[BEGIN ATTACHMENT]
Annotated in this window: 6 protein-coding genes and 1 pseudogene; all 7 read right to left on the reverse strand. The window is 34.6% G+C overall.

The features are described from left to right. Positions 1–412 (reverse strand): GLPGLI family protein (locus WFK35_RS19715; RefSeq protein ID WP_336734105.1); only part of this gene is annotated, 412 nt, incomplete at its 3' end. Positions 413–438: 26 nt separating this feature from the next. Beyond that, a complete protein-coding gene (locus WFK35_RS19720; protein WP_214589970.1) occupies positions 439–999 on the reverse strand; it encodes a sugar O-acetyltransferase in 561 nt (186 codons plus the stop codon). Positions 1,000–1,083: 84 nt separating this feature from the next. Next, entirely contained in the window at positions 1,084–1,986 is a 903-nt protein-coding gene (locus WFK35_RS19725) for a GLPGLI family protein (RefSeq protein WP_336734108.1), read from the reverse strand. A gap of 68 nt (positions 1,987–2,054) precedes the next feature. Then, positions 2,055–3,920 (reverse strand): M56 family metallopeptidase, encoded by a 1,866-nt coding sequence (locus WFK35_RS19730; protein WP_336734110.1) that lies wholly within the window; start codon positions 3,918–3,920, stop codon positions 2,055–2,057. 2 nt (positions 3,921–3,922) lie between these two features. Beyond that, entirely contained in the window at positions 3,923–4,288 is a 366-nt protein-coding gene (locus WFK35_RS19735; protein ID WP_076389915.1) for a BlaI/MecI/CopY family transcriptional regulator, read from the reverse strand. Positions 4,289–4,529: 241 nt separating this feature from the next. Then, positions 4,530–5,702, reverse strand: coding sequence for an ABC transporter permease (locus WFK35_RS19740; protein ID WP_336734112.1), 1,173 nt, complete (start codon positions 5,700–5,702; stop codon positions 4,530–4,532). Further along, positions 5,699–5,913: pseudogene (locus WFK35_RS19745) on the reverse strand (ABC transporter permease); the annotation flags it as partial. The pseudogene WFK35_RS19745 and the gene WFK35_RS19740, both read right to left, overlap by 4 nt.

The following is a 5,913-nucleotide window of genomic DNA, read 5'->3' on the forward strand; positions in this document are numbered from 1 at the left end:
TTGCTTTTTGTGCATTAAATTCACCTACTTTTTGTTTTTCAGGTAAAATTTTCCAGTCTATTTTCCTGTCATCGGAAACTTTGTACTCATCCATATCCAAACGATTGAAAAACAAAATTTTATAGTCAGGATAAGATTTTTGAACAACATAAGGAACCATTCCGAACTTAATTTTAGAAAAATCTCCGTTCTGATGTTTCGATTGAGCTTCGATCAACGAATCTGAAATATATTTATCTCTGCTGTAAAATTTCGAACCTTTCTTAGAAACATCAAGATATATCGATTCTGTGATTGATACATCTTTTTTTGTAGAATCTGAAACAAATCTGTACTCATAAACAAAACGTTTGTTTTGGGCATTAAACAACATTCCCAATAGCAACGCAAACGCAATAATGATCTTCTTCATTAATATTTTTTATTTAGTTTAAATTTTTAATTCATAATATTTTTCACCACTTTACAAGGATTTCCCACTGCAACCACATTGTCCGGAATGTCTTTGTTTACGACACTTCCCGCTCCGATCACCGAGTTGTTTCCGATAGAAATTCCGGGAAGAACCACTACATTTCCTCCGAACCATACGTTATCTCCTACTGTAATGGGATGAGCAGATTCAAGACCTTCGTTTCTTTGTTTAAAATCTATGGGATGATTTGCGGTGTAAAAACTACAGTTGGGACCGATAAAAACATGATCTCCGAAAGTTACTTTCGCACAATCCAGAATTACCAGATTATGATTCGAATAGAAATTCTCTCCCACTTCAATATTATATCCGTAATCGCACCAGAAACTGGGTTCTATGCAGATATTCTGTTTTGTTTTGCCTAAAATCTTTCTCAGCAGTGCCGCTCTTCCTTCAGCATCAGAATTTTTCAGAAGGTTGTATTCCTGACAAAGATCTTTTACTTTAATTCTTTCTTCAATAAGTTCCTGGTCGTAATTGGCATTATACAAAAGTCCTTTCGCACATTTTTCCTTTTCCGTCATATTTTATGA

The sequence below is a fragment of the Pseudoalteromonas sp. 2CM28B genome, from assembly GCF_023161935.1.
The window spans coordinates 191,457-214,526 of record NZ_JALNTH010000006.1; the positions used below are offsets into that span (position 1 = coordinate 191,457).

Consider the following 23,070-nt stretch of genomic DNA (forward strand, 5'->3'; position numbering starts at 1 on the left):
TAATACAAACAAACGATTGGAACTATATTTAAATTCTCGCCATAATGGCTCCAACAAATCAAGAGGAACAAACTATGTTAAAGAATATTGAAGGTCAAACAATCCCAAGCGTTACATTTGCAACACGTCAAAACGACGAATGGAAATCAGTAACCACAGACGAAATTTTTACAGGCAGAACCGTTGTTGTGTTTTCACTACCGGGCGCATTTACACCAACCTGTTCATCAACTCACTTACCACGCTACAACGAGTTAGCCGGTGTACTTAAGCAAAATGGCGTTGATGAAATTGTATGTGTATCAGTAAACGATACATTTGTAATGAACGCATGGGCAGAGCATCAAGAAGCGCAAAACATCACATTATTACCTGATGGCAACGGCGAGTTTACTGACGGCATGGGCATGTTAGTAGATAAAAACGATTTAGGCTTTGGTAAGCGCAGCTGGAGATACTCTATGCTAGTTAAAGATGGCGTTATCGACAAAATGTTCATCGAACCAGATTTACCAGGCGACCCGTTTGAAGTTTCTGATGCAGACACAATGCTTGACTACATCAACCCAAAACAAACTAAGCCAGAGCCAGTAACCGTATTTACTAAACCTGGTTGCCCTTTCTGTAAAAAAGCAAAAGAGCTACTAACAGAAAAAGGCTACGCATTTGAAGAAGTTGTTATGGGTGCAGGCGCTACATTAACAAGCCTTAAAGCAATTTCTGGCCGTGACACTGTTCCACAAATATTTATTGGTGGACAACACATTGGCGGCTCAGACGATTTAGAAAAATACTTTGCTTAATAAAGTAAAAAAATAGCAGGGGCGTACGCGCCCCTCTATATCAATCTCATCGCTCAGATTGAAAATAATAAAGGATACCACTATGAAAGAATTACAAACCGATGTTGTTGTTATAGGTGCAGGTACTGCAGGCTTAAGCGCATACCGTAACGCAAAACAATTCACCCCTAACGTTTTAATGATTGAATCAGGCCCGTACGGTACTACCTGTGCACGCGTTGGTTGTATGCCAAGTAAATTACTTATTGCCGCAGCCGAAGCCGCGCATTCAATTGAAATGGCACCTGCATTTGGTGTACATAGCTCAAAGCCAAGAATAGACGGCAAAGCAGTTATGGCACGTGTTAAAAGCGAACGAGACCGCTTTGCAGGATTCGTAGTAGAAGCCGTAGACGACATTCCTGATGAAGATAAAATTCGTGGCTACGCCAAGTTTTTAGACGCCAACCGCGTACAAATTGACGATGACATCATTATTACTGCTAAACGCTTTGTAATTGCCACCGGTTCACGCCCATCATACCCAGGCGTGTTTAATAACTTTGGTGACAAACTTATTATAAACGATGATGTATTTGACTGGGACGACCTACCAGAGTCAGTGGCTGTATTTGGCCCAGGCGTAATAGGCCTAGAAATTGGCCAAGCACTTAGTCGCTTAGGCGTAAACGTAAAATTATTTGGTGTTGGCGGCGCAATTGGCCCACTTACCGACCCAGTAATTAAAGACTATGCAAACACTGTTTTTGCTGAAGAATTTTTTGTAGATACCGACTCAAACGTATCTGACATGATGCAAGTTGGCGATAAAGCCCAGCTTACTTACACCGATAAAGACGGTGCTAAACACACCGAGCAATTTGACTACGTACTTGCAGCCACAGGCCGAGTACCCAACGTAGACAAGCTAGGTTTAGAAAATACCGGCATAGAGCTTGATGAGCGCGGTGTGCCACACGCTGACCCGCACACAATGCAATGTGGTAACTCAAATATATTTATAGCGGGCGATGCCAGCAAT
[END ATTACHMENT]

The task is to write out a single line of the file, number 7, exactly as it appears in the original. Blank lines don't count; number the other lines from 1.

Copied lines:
Consider the following 23,070-nt stretch of genomic DNA (forward strand, 5'->3'; position numbering starts at 1 on the left):